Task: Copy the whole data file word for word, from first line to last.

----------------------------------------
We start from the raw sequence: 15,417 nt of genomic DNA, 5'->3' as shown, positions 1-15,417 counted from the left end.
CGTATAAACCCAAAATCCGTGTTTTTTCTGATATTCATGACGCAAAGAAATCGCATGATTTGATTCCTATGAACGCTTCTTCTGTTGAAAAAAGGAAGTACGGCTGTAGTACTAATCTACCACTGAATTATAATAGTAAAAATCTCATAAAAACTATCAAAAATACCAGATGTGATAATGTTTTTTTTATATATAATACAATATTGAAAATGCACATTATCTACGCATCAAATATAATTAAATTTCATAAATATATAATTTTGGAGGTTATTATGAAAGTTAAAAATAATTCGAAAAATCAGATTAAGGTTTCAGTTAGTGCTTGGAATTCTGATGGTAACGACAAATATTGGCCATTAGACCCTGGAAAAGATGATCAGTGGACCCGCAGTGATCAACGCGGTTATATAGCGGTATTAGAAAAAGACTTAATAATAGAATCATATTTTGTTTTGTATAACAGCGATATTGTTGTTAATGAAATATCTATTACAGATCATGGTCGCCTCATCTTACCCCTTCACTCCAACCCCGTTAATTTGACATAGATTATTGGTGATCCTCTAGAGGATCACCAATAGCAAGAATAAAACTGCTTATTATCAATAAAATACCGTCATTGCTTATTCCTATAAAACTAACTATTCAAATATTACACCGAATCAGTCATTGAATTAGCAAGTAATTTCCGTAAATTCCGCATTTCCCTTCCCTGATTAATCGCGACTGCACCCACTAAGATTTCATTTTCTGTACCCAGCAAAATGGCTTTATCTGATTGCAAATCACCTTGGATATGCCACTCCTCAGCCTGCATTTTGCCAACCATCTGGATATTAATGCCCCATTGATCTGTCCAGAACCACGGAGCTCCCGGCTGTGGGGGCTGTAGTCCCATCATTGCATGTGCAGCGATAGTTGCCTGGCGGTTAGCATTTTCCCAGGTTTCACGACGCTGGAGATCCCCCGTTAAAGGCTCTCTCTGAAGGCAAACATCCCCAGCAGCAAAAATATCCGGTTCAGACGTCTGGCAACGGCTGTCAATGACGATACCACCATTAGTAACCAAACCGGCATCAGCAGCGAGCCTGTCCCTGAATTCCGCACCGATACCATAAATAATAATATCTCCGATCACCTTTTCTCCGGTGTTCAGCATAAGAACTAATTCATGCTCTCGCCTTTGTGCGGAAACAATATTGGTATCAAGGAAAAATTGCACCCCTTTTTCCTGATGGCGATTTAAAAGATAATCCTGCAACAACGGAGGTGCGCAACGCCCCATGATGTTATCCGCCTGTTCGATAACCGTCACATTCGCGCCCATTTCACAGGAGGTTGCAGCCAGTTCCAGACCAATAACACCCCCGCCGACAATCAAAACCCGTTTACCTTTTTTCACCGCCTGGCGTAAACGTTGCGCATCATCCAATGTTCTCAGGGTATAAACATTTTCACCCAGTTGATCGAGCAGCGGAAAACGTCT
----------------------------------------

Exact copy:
We start from the raw sequence: 15,417 nt of genomic DNA, 5'->3' as shown, positions 1-15,417 counted from the left end.
CGTATAAACCCAAAATCCGTGTTTTTTCTGATATTCATGACGCAAAGAAATCGCATGATTTGATTCCTATGAACGCTTCTTCTGTTGAAAAAAGGAAGTACGGCTGTAGTACTAATCTACCACTGAATTATAATAGTAAAAATCTCATAAAAACTATCAAAAATACCAGATGTGATAATGTTTTTTTTATATATAATACAATATTGAAAATGCACATTATCTACGCATCAAATATAATTAAATTTCATAAATATATAATTTTGGAGGTTATTATGAAAGTTAAAAATAATTCGAAAAATCAGATTAAGGTTTCAGTTAGTGCTTGGAATTCTGATGGTAACGACAAATATTGGCCATTAGACCCTGGAAAAGATGATCAGTGGACCCGCAGTGATCAACGCGGTTATATAGCGGTATTAGAAAAAGACTTAATAATAGAATCATATTTTGTTTTGTATAACAGCGATATTGTTGTTAATGAAATATCTATTACAGATCATGGTCGCCTCATCTTACCCCTTCACTCCAACCCCGTTAATTTGACATAGATTATTGGTGATCCTCTAGAGGATCACCAATAGCAAGAATAAAACTGCTTATTATCAATAAAATACCGTCATTGCTTATTCCTATAAAACTAACTATTCAAATATTACACCGAATCAGTCATTGAATTAGCAAGTAATTTCCGTAAATTCCGCATTTCCCTTCCCTGATTAATCGCGACTGCACCCACTAAGATTTCATTTTCTGTACCCAGCAAAATGGCTTTATCTGATTGCAAATCACCTTGGATATGCCACTCCTCAGCCTGCATTTTGCCAACCATCTGGATATTAATGCCCCATTGATCTGTCCAGAACCACGGAGCTCCCGGCTGTGGGGGCTGTAGTCCCATCATTGCATGTGCAGCGATAGTTGCCTGGCGGTTAGCATTTTCCCAGGTTTCACGACGCTGGAGATCCCCCGTTAAAGGCTCTCTCTGAAGGCAAACATCCCCAGCAGCAAAAATATCCGGTTCAGACGTCTGGCAACGGCTGTCAATGACGATACCACCATTAGTAACCAAACCGGCATCAGCAGCGAGCCTGTCCCTGAATTCCGCACCGATACCATAAATAATAATATCTCCGATCACCTTTTCTCCGGTGTTCAGCATAAGAACTAATTCATGCTCTCGCCTTTGTGCGGAAACAATATTGGTATCAAGGAAAAATTGCACCCCTTTTTCCTGATGGCGATTTAAAAGATAATCCTGCAACAACGGAGGTGCGCAACGCCCCATGATGTTATCCGCCTGTTCGATAACCGTCACATTCGCGCCCATTTCACAGGAGGTTGCAGCCAGTTCCAGACCAATAACACCCCCGCCGACAATCAAAACCCGTTTACCTTTTTTCACCGCCTGGCGTAAACGTTGCGCATCATCCAATGTTCTCAGGGTATAAACATTTTCACCCAGTTGATCGAGCAGCGGAAAACGTCT